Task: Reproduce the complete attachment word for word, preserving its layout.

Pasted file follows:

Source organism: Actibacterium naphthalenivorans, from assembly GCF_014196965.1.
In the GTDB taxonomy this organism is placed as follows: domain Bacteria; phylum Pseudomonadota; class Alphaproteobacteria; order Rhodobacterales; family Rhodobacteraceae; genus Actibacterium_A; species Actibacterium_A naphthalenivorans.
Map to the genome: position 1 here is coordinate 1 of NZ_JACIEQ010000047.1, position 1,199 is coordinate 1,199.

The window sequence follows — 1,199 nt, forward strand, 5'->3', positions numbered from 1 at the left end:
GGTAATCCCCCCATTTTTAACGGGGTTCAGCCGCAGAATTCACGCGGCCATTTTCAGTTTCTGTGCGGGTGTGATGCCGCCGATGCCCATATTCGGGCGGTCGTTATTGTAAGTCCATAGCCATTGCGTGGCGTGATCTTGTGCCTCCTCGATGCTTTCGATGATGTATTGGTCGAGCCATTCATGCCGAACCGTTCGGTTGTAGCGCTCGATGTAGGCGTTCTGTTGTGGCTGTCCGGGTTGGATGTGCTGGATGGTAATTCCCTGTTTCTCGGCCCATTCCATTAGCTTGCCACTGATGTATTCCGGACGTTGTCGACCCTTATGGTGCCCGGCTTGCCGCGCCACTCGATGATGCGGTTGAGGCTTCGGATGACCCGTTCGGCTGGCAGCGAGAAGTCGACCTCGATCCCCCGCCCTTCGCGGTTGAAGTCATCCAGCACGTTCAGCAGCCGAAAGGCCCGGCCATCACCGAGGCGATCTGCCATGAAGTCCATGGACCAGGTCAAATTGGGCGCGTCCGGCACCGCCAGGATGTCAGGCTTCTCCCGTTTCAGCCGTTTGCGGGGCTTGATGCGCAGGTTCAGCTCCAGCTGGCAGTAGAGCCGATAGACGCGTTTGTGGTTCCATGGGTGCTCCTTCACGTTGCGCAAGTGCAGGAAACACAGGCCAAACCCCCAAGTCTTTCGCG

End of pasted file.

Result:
Source organism: Actibacterium naphthalenivorans, from assembly GCF_014196965.1.
In the GTDB taxonomy this organism is placed as follows: domain Bacteria; phylum Pseudomonadota; class Alphaproteobacteria; order Rhodobacterales; family Rhodobacteraceae; genus Actibacterium_A; species Actibacterium_A naphthalenivorans.
Map to the genome: position 1 here is coordinate 1 of NZ_JACIEQ010000047.1, position 1,199 is coordinate 1,199.

The window sequence follows — 1,199 nt, forward strand, 5'->3', positions numbered from 1 at the left end:
GGTAATCCCCCCATTTTTAACGGGGTTCAGCCGCAGAATTCACGCGGCCATTTTCAGTTTCTGTGCGGGTGTGATGCCGCCGATGCCCATATTCGGGCGGTCGTTATTGTAAGTCCATAGCCATTGCGTGGCGTGATCTTGTGCCTCCTCGATGCTTTCGATGATGTATTGGTCGAGCCATTCATGCCGAACCGTTCGGTTGTAGCGCTCGATGTAGGCGTTCTGTTGTGGCTGTCCGGGTTGGATGTGCTGGATGGTAATTCCCTGTTTCTCGGCCCATTCCATTAGCTTGCCACTGATGTATTCCGGACGTTGTCGACCCTTATGGTGCCCGGCTTGCCGCGCCACTCGATGATGCGGTTGAGGCTTCGGATGACCCGTTCGGCTGGCAGCGAGAAGTCGACCTCGATCCCCCGCCCTTCGCGGTTGAAGTCATCCAGCACGTTCAGCAGCCGAAAGGCCCGGCCATCACCGAGGCGATCTGCCATGAAGTCCATGGACCAGGTCAAATTGGGCGCGTCCGGCACCGCCAGGATGTCAGGCTTCTCCCGTTTCAGCCGTTTGCGGGGCTTGATGCGCAGGTTCAGCTCCAGCTGGCAGTAGAGCCGATAGACGCGTTTGTGGTTCCATGGGTGCTCCTTCACGTTGCGCAAGTGCAGGAAACACAGGCCAAACCCCCAAGTCTTTCGCG